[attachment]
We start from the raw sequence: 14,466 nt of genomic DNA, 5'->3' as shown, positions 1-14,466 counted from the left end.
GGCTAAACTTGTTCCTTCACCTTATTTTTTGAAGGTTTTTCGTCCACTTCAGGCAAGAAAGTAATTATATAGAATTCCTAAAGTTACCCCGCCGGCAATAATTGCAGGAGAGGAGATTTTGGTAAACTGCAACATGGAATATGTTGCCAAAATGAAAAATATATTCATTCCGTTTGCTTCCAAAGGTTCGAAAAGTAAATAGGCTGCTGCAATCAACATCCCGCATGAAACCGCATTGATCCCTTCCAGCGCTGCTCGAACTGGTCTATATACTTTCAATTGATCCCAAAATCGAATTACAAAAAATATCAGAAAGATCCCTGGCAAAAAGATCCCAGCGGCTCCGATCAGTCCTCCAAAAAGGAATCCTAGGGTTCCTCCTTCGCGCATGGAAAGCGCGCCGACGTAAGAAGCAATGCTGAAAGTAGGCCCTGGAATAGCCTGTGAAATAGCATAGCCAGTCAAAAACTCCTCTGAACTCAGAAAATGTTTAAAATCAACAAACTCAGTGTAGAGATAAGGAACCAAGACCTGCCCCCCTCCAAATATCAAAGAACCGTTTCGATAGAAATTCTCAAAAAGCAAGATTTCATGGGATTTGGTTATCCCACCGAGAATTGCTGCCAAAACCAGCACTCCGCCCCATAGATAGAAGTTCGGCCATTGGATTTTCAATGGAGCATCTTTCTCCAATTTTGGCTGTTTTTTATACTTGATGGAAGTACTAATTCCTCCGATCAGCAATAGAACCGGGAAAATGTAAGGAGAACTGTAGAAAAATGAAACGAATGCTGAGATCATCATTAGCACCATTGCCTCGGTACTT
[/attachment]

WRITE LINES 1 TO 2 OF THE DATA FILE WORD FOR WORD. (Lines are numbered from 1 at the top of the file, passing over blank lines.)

We start from the raw sequence: 14,466 nt of genomic DNA, 5'->3' as shown, positions 1-14,466 counted from the left end.
GGCTAAACTTGTTCCTTCACCTTATTTTTTGAAGGTTTTTCGTCCACTTCAGGCAAGAAAGTAATTATATAGAATTCCTAAAGTTACCCCGCCGGCAATAATTGCAGGAGAGGAGATTTTGGTAAACTGCAACATGGAATATGTTGCCAAAATGAAAAATATATTCATTCCGTTTGCTTCCAAAGGTTCGAAAAGTAAATAGGCTGCTGCAATCAACATCCCGCATGAAACCGCATTGATCCCTTCCAGCGCTGCTCGAACTGGTCTATATACTTTCAATTGATCCCAAAATCGAATTACAAAAAATATCAGAAAGATCCCTGGCAAAAAGATCCCAGCGGCTCCGATCAGTCCTCCAAAAAGGAATCCTAGGGTTCCTCCTTCGCGCATGGAAAGCGCGCCGACGTAAGAAGCAATGCTGAAAGTAGGCCCTGGAATAGCCTGTGAAATAGCATAGCCAGTCAAAAACTCCTCTGAACTCAGAAAATGTTTAAAATCAACAAACTCAGTGTAGAGATAAGGAACCAAGACCTGCCCCCCTCCAAATATCAAAGAACCGTTTCGATAGAAATTCTCAAAAAGCAAGATTTCATGGGATTTGGTTATCCCACCGAGAATTGCTGCCAAAACCAGCACTCCGCCCCATAGATAGAAGTTCGGCCATTGGATTTTCAATGGAGCATCTTTCTCCAATTTTGGCTGTTTTTTATACTTGATGGAAGTACTAATTCCTCCGATCAGCAATAGAACCGGGAAAATGTAAGGAGAACTGTAGAAAAATGAAACGAATGCTGAGATCATCATTAGCACCATTGCCTCGGTACTT